So, the Democratic Alliance has used an image of Nelson Mandela on an electoral poster and some people are up in arms in protest.
The DA claims, with reason, that it has the right to use Nelson Mandela’s name, just like any other South African organisation does, provided that it doesn’t do so for commercial gain, in which case it would require authorisation from the Nelson Mandela Foundation.
Nelson Mandela was, after all, president of South Africa during a very important part of our history. It is for this reason that his statues adorn the front laws at the Union Buildings in Pretoria and the main courtyard in the parliamentary precinct, in Cape Town.
These are public spaces that do not belong to any one political formation but all the people of South Africa.
Some have called for the DA to withdraw from using Mandela’s name. They argue that this party should have, at least, sought permission from Mandela’s family before using his image. They further argue that the same requirement would not be, and is not, needed if it is the ANC that uses Mandela image for electoral campaigning because Mandela was a life-long member of the governing party and, for a period, its president.
A caller into a radio talk show even went as far as to claim that the DA should instead look for white, apartheid era, leaders to use in its campaigning and leave Mandela alone.
Celebrating ‘Mandela’s Way’
All of this constitutes a truly strange, disingenuous, way to celebrate “Mandela’s Way” and to hold it up for others to aspire, especially during these times when real, uniting, leaders are hard to come by.
While Nelson Mandela’s name, given his stature, would be, and indeed is, protected as trademark not to be used for commercial gain and in campaigns that would not be up to the ethos he lived and led by, there cannot be any legal reason for anyone to stop any South African, irrespective of political and ideological allegiance, from using the Nelson Mandela’s image to remind others of we can still be, as a people.
The ANC is correct to claim a form of ownership of Mandela, its one-time president, but other South Africans are also correct to claim a form of ownership of Mandela, their one-time state president.
It’s hard to imagine how anyone could legally succeed in preventing the other from celebrating a president they all loved and whose example in leadership firmly demonstrated that it can be done and left them yearning for more, irrespective of the prism from which they look back at Mandela.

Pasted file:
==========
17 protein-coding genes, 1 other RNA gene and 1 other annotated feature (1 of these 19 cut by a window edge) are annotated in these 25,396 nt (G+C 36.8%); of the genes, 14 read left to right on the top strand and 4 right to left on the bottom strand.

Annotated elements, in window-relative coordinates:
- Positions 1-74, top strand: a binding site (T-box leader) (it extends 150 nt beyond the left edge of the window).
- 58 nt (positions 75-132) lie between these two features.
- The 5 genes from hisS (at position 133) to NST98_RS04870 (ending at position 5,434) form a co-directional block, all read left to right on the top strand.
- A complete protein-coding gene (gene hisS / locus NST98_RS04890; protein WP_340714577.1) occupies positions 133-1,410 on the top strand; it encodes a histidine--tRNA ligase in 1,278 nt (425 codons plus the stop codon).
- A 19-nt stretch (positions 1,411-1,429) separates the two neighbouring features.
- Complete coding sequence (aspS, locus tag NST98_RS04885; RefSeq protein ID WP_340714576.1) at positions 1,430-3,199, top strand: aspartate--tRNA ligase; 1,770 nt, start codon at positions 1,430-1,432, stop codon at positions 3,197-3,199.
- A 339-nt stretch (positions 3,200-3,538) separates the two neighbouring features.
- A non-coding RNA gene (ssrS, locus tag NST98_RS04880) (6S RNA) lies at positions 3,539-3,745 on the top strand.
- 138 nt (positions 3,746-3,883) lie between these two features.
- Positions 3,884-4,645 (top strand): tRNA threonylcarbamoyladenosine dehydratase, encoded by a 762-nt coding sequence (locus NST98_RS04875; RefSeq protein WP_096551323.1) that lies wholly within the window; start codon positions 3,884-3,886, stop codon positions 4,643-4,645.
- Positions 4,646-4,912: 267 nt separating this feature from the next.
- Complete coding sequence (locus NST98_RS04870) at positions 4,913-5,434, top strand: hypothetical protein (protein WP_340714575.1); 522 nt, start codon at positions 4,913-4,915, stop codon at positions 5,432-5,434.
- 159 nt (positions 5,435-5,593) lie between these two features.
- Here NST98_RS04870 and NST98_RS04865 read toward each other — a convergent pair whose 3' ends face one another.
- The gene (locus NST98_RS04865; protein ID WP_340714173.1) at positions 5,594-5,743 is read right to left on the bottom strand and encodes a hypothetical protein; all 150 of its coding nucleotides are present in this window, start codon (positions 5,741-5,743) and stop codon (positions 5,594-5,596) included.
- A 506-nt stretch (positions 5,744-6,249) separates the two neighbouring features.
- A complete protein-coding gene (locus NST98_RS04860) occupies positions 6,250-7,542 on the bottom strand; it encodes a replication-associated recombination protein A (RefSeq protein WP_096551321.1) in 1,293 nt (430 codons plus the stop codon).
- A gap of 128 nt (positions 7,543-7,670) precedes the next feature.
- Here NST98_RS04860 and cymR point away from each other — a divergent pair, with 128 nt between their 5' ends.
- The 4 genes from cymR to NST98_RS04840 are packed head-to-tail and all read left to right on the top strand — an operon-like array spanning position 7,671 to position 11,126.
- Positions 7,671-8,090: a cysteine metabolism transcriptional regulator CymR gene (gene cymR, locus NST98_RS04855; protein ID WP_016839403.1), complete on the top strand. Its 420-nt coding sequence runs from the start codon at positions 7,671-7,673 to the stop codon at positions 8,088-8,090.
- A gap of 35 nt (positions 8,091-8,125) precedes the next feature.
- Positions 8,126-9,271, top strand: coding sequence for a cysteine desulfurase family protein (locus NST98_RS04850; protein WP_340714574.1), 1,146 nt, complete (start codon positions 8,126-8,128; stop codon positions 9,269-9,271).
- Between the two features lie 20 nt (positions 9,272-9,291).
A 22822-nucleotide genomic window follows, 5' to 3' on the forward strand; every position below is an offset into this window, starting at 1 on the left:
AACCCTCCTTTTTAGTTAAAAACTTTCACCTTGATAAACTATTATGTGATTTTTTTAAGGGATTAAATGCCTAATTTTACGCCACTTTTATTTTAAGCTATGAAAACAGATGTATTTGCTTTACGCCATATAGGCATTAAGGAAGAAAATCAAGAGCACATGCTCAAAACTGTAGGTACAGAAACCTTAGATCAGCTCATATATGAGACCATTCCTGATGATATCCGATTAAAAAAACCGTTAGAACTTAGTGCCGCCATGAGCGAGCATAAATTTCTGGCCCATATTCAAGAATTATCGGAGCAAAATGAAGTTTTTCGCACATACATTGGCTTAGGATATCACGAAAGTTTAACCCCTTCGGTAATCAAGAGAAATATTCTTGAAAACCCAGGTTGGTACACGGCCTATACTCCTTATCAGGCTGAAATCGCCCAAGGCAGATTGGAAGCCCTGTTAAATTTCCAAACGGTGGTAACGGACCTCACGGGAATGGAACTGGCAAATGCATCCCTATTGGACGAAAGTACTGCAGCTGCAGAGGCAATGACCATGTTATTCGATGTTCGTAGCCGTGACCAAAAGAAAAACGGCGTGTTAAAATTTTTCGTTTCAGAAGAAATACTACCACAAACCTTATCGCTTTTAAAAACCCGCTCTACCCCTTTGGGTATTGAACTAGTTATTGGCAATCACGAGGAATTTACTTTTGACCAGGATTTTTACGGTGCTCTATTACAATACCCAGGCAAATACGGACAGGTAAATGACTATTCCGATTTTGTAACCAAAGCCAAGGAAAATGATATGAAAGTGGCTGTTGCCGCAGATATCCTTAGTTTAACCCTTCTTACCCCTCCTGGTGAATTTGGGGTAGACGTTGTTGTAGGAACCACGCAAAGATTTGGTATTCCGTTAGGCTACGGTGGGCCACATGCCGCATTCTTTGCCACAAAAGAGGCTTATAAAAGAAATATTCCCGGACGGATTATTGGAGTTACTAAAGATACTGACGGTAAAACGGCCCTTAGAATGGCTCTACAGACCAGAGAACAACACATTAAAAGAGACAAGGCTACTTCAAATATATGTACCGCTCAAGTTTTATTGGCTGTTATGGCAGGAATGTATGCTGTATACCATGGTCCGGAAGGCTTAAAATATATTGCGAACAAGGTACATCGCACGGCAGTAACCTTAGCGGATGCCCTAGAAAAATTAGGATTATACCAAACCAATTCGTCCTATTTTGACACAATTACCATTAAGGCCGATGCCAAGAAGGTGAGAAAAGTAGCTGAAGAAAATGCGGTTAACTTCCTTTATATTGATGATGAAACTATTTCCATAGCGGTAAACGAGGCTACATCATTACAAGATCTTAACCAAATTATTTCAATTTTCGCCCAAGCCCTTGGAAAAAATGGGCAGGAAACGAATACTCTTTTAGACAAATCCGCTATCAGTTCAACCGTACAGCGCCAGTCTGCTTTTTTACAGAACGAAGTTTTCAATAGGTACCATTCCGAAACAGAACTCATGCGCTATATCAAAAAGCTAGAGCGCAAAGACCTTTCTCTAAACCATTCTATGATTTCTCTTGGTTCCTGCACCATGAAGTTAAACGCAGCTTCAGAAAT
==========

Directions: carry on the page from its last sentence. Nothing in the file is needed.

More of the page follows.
If they genuinely care about Mandela’s heritage, those who argue that others do not have the right to use “Mandela’s Way” to inspire should best spend their precious time and other resources teaching the real facts to the worrisomely growing generation of angry young South Africans who consider Mandela a traitor.
These are the potentially dangerous revisionists who seem determined and risk erasing everything that Mandela stood for and has done for South Africa; not an opposition political party using “Mandela’s Way” to remind us all that we can still do better than we have been doing in recent years; that our dream might seem deferred but that it can be revived and saved if we hold hands again from across our stubborn historic laagers, united in our often frustrating diversity.
revisionists fail to grasp the context in which multiparty negotiations happen and,
importantly, how close our country was to a possible bloody civil war that
would have no doubt been protracted, had wise leaders on all sides decided to
lay their arms down in order to put the interests of South Africa first. They
need to look at the state that countries like Syria, Yemen, Iraq, Libya, and
other war-ravaged ones find themselves in following a civil war and tell us if
that is what they’d have wanted to see happening here.
The ‘sell-out’ lie
Too many of the people in the generation of leaders that immediately came after Mandela are strangely quiet when others – mostly ill-informed children – repeat the lie that Mandela sold-out to the National Party in particular and to Whites, in general, and that he – not the party he led – gave-up a lot more during the multi-party negotiations than he should have. The negative noises come from one side, the youngsters who, in their blind rage at the slow pace of change in their personal material lives, will lash out at anything but the living individuals who still lead them in song and dance when they’re the ones who stole a whole decade of potential development from us.
Someone needs to rise above all the unhelpful noises, climb on top of the table if needs be, and shout for everyone to keep quiet and listen. He or she must do so with a copy of our Constitution and Bill of Rights in hand – like the biblical Moses if needs be – and point everyone to these founding documents of our post-apartheid republic, reminding them of the potential in us that still lies unclaimed.
Mandela’s name belongs to all South Africans
In his relatively short time as president of South Africa, Mandela was good at throwing aside his party hat to replace it with a state president’s hat when the situation called for it, to call people to order.
Because of who he was, Mandela’s name belongs to all South Africans. All of us have a shared responsibility to use this heritage to remain inspired and to inspire others, on one hand, and, on the other hand, the obligation to shield from those who might want to exploit it for selfish commercial ends and in campaigns that might dishonour it.